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Author Topic: Which color LED should I use for line follower  (Read 1307 times)

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Offline KelpyTopic starter

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Which color LED should I use for line follower
« on: October 29, 2010, 12:00:01 PM »
I'm about to modify my photovore to also give it line following ability, and have a couple of questions. Specifically a black line on white background.

1) What is the best colour LED to use to shine onto the floor, white, red or what - infra-red?

2) Is it best to have the LED in front of the LDR (the direction it is travelling), or to the side?

3) If to the side, should the LED be inside or outside the LDR?

4) Should the LDR be slightly closer to the floor than the LED, or vice versa?

Thank you for your help.


Offline photomark

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Re: Which color LED should I use for line follower
« Reply #1 on: October 29, 2010, 04:31:45 PM »
I would assume that a white LED would be best as it would give the most contrast between black and white but it could depend on the the LDR and where its max sensitivity is , maybe that is in the specs of the LDR .

As for where you place them I dont think it really matters as long as the line is fully and most importantly evenly illuminated so no shadow can be cast from external interference.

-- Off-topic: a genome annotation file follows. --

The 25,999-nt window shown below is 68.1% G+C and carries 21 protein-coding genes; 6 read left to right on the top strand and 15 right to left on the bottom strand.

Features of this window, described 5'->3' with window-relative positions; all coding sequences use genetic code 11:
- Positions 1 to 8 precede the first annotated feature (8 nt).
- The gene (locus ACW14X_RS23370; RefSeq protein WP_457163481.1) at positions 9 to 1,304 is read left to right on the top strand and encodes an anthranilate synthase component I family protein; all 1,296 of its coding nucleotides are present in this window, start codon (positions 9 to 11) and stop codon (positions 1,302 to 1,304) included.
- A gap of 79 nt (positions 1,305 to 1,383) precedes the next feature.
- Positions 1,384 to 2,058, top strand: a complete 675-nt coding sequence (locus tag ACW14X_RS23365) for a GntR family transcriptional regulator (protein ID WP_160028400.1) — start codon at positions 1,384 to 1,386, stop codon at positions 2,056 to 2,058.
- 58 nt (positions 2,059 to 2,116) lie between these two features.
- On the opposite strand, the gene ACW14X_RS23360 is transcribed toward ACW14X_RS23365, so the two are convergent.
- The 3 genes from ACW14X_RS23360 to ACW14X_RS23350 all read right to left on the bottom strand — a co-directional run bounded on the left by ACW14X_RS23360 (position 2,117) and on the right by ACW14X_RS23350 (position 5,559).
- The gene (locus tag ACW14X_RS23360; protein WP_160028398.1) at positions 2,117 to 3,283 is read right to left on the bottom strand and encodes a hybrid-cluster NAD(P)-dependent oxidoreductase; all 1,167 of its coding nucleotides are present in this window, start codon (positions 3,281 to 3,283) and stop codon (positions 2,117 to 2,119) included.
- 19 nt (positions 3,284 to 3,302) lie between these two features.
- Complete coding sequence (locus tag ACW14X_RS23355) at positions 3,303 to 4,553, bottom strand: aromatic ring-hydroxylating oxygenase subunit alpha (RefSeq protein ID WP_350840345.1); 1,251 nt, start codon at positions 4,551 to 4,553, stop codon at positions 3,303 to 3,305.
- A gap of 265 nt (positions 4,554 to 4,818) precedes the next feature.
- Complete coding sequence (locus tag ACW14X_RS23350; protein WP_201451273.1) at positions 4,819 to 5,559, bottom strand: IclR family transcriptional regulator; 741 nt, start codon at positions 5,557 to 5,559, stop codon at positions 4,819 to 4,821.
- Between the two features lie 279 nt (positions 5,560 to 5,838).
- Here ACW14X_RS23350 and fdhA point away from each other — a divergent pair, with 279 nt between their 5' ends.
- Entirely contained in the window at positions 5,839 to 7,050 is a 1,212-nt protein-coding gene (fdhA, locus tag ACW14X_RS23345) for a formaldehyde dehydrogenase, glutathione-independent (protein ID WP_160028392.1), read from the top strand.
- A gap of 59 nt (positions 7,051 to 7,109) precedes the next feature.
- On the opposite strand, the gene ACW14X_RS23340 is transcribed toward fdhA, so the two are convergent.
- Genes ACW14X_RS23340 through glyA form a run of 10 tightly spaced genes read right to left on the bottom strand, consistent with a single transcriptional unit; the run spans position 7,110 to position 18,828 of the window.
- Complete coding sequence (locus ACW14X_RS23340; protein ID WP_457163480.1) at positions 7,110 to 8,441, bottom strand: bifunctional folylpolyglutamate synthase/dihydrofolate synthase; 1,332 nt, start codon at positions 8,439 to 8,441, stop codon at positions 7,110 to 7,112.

Experimenting with it is the best advice I can really give you   

Offline Soeren

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Re: Which color LED should I use for line follower
« Reply #2 on: October 29, 2010, 11:04:41 PM »
Hi,

I'm about to modify my photovore to also give it line following ability, and have a couple of questions. Specifically a black line on white background.
Well, it depends...
Get a datasheet for the specific LDR in question and find its peak sensitivity relative to wavelength (look for a curve or in the description).
This will be the optimum wavelength (/"color") to use.

That only counts as long as the peak wavelength is within the visible range however, as both UV and IR may make a "color" (black and white are not colors) like black be quite a different color to the detector, depending on material or whatever coating may be used - eg. some black plastics are the new white when under IR.
Your LDR will most likely peak between 500nm and 580nm and many is close to 550nm (a slightly yellowish green), so this is more for when you upgrade to silicon detectors some day.

White LEDs are not really shining white, it's our eyes (or rather our brain) that gives us that impression.
Study them in a spectroscope and they will show their main output as very narrow peaks of blue and yellowish.
The exception being RGB-founded white LEDs, which has got 3 narrow peaks of course, red, green and blue and as you probably know, we see a mix of red and green as yellow, detectors don't.

Always remember that your eyes and the different types of light sensors are very different receptors and that what you see is not necessarily (seldom actually) what the sensors see.

If your LDR is a typical ~550nm (or thereabout) peak device, get one of the so called "True Green" ("Super Green") high brightness LED to experiment with. As this is close to our own peak sensitivity, they'll appear brighter than other colors to us as well. (Some of the True Green LED's in my possession can even be used for a torch at night on less than 20mA because of that).